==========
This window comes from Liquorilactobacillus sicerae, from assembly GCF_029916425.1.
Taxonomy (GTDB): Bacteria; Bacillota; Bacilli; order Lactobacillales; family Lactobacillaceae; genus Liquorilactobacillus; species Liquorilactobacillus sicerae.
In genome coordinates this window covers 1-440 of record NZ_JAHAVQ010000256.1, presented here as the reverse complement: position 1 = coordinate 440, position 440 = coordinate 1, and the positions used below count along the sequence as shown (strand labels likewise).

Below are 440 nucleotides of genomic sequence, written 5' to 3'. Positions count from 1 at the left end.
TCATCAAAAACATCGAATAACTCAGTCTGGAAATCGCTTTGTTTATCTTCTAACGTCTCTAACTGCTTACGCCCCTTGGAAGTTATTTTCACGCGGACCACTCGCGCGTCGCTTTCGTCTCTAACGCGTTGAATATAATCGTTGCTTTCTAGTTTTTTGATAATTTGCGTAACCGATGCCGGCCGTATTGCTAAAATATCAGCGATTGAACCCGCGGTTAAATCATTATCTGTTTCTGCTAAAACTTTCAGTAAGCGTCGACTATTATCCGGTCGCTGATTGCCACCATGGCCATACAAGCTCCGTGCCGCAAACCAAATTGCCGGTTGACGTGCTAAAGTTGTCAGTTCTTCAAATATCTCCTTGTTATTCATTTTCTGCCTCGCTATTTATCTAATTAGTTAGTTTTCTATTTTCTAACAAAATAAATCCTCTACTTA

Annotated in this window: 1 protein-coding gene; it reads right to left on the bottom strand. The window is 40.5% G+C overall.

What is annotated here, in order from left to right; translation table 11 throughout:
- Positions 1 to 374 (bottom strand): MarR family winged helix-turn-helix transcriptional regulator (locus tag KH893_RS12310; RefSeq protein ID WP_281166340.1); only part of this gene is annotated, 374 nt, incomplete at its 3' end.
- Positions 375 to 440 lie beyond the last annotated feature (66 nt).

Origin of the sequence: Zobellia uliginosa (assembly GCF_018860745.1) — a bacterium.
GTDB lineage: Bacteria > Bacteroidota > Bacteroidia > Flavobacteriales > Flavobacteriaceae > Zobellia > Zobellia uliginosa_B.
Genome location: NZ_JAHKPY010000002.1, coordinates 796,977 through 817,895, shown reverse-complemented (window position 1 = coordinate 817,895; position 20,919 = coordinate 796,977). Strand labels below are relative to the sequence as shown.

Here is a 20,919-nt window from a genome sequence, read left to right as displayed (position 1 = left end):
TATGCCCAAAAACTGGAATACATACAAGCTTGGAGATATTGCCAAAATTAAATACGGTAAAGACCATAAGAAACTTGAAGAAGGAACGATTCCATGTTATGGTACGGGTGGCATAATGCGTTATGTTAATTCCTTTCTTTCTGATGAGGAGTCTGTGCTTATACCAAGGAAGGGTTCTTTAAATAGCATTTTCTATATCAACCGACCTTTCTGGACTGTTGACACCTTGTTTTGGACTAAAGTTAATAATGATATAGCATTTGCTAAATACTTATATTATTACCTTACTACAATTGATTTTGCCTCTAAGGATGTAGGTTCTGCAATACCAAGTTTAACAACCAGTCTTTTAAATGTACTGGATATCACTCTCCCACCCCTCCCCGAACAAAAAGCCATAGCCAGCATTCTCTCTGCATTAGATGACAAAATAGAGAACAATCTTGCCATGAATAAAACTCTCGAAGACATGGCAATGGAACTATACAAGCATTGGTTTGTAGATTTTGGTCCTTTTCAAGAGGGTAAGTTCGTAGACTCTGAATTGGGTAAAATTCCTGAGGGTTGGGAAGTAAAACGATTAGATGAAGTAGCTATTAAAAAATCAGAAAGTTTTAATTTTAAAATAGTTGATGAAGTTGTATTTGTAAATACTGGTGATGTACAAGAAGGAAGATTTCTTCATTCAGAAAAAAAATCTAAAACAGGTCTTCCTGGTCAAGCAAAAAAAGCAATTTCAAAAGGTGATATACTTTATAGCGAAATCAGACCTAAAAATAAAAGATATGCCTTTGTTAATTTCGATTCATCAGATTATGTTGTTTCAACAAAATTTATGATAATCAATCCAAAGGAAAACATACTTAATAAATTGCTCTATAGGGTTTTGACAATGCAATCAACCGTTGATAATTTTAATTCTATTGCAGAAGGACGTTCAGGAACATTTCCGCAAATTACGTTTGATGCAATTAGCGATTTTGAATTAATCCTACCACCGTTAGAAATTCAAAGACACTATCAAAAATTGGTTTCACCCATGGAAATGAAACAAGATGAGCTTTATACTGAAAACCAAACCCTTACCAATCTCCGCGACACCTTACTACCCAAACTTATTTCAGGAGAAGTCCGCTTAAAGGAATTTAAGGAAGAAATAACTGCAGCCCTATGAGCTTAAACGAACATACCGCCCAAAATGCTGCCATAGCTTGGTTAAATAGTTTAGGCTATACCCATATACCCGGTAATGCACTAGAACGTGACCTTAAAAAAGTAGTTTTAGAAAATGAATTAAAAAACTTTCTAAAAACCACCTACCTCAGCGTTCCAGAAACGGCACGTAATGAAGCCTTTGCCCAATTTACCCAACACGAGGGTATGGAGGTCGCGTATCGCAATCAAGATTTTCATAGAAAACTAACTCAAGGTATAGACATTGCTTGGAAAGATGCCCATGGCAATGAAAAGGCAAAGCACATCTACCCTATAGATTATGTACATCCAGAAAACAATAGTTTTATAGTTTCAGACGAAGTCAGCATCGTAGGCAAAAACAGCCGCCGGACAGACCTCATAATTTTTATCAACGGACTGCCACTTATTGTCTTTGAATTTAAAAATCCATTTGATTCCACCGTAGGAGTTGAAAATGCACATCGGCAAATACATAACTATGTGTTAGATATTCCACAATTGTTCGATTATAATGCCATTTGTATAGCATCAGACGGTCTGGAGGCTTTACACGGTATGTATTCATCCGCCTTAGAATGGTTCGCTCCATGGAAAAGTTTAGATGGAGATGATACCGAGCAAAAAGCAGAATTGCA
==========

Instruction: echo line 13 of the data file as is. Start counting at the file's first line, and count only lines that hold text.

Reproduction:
Here is a 20,919-nt window from a genome sequence, read left to right as displayed (position 1 = left end):